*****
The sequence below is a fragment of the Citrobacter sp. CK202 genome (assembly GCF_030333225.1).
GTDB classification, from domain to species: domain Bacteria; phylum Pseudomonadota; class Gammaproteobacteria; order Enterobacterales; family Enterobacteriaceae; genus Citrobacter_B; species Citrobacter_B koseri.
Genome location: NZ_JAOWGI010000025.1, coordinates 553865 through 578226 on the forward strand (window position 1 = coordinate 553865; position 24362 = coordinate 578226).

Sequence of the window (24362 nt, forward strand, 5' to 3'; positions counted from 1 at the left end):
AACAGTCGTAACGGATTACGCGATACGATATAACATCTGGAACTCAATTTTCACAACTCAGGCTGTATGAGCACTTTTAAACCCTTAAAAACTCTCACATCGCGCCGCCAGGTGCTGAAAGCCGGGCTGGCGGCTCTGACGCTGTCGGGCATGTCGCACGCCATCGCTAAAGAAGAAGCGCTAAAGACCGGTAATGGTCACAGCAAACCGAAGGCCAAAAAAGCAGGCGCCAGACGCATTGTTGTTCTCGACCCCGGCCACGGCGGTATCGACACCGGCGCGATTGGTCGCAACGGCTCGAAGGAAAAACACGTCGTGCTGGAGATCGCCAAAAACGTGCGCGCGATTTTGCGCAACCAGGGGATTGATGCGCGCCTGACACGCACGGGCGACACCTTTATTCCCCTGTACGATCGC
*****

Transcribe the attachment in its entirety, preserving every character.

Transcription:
The sequence below is a fragment of the Citrobacter sp. CK202 genome (assembly GCF_030333225.1).
GTDB classification, from domain to species: domain Bacteria; phylum Pseudomonadota; class Gammaproteobacteria; order Enterobacterales; family Enterobacteriaceae; genus Citrobacter_B; species Citrobacter_B koseri.
Genome location: NZ_JAOWGI010000025.1, coordinates 553865 through 578226 on the forward strand (window position 1 = coordinate 553865; position 24362 = coordinate 578226).

Sequence of the window (24362 nt, forward strand, 5' to 3'; positions counted from 1 at the left end):
AACAGTCGTAACGGATTACGCGATACGATATAACATCTGGAACTCAATTTTCACAACTCAGGCTGTATGAGCACTTTTAAACCCTTAAAAACTCTCACATCGCGCCGCCAGGTGCTGAAAGCCGGGCTGGCGGCTCTGACGCTGTCGGGCATGTCGCACGCCATCGCTAAAGAAGAAGCGCTAAAGACCGGTAATGGTCACAGCAAACCGAAGGCCAAAAAAGCAGGCGCCAGACGCATTGTTGTTCTCGACCCCGGCCACGGCGGTATCGACACCGGCGCGATTGGTCGCAACGGCTCGAAGGAAAAACACGTCGTGCTGGAGATCGCCAAAAACGTGCGCGCGATTTTGCGCAACCAGGGGATTGATGCGCGCCTGACACGCACGGGCGACACCTTTATTCCCCTGTACGATCGC